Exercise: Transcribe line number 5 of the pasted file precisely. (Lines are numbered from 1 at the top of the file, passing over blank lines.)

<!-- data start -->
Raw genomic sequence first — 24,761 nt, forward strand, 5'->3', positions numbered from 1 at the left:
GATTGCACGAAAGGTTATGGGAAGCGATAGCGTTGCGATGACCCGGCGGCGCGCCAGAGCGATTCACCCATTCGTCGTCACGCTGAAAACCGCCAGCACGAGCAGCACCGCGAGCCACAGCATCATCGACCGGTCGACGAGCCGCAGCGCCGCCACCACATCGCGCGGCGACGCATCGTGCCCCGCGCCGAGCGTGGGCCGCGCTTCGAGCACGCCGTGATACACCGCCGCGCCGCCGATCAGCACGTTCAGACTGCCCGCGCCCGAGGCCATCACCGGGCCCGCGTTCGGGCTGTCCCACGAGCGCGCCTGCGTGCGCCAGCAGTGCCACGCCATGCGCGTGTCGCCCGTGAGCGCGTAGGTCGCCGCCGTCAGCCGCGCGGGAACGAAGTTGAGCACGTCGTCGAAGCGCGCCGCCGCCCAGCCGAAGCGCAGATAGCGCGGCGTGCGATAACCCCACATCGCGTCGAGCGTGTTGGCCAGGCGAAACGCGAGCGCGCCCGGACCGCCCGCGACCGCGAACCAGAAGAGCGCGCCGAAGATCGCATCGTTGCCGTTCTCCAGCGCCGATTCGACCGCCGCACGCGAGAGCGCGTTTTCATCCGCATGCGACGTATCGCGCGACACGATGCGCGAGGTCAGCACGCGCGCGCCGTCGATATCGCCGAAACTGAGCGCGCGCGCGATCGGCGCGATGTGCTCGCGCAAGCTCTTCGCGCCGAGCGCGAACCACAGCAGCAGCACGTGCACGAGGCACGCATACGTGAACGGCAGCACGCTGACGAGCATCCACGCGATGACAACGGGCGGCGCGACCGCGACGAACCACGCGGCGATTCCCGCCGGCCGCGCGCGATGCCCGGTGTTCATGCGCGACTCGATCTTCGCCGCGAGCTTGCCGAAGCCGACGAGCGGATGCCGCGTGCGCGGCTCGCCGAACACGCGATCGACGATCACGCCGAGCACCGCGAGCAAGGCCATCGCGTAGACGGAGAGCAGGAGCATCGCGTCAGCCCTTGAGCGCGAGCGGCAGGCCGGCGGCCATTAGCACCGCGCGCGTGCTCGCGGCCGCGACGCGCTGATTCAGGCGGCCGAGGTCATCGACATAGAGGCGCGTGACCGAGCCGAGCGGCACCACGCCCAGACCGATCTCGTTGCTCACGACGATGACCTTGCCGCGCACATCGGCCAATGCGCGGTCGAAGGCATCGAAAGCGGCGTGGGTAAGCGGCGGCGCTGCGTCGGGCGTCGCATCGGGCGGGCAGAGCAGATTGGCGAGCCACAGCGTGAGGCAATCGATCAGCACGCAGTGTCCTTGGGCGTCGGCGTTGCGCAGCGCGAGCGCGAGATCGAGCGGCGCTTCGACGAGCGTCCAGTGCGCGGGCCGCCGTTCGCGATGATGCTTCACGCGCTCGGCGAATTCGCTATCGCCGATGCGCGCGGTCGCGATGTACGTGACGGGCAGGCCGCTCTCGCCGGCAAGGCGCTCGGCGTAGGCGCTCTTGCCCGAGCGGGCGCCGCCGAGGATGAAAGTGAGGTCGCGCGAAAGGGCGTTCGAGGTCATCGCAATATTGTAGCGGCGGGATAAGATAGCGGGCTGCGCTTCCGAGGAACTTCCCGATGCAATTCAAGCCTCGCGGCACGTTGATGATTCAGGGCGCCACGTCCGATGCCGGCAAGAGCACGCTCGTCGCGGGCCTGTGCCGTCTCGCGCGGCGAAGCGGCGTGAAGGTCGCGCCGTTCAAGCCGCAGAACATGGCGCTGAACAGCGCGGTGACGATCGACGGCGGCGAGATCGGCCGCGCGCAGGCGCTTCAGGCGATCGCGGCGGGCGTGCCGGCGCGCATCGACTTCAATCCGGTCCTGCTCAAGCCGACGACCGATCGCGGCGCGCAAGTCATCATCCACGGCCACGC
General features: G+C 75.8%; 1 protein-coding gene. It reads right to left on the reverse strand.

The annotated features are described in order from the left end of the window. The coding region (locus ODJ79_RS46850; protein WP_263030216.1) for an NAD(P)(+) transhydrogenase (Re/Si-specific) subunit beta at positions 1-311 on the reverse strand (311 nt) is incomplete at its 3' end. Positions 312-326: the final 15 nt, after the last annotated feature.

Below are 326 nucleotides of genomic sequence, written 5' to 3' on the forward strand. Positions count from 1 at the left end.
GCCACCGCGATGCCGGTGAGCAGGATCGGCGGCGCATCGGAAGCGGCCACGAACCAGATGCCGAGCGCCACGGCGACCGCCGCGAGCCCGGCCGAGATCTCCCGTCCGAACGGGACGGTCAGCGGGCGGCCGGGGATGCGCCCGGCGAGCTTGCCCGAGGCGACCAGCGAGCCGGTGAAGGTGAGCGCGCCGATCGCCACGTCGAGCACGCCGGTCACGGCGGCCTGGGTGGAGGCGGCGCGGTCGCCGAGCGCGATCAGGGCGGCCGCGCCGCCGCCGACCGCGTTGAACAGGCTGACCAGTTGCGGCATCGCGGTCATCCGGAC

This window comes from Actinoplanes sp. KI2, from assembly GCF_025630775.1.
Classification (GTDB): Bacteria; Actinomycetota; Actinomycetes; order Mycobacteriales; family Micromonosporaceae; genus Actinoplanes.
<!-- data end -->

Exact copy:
Below are 326 nucleotides of genomic sequence, written 5' to 3' on the forward strand. Positions count from 1 at the left end.